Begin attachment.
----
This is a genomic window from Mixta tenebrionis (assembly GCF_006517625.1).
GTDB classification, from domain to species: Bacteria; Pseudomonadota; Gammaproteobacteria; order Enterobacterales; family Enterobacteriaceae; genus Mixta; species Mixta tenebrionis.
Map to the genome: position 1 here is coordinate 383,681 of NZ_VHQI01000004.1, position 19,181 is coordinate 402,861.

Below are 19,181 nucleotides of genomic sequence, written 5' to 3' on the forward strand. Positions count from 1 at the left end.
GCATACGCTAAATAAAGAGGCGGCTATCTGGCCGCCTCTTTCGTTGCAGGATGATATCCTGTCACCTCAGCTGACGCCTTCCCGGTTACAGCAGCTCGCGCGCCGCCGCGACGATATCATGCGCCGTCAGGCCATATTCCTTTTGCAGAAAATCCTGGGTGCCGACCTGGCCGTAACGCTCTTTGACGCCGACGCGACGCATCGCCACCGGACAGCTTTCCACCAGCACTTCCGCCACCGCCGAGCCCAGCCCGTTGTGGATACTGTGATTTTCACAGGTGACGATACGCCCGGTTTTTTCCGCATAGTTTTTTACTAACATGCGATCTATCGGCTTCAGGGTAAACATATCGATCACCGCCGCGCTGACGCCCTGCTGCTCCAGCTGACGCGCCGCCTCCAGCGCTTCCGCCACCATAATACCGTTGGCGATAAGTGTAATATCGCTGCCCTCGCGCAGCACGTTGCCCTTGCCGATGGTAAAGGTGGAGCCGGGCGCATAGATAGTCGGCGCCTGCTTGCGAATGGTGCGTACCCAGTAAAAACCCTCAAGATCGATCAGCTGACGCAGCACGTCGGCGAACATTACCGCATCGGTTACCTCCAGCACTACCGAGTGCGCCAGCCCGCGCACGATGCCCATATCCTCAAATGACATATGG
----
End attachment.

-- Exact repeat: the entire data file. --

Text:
This is a genomic window from Mixta tenebrionis (assembly GCF_006517625.1).
GTDB classification, from domain to species: Bacteria; Pseudomonadota; Gammaproteobacteria; order Enterobacterales; family Enterobacteriaceae; genus Mixta; species Mixta tenebrionis.
Map to the genome: position 1 here is coordinate 383,681 of NZ_VHQI01000004.1, position 19,181 is coordinate 402,861.

Below are 19,181 nucleotides of genomic sequence, written 5' to 3' on the forward strand. Positions count from 1 at the left end.
GCATACGCTAAATAAAGAGGCGGCTATCTGGCCGCCTCTTTCGTTGCAGGATGATATCCTGTCACCTCAGCTGACGCCTTCCCGGTTACAGCAGCTCGCGCGCCGCCGCGACGATATCATGCGCCGTCAGGCCATATTCCTTTTGCAGAAAATCCTGGGTGCCGACCTGGCCGTAACGCTCTTTGACGCCGACGCGACGCATCGCCACCGGACAGCTTTCCACCAGCACTTCCGCCACCGCCGAGCCCAGCCCGTTGTGGATACTGTGATTTTCACAGGTGACGATACGCCCGGTTTTTTCCGCATAGTTTTTTACTAACATGCGATCTATCGGCTTCAGGGTAAACATATCGATCACCGCCGCGCTGACGCCCTGCTGCTCCAGCTGACGCGCCGCCTCCAGCGCTTCCGCCACCATAATACCGTTGGCGATAAGTGTAATATCGCTGCCCTCGCGCAGCACGTTGCCCTTGCCGATGGTAAAGGTGGAGCCGGGCGCATAGATAGTCGGCGCCTGCTTGCGAATGGTGCGTACCCAGTAAAAACCCTCAAGATCGATCAGCTGACGCAGCACGTCGGCGAACATTACCGCATCGGTTACCTCCAGCACTACCGAGTGCGCCAGCCCGCGCACGATGCCCATATCCTCAAATGACATATGG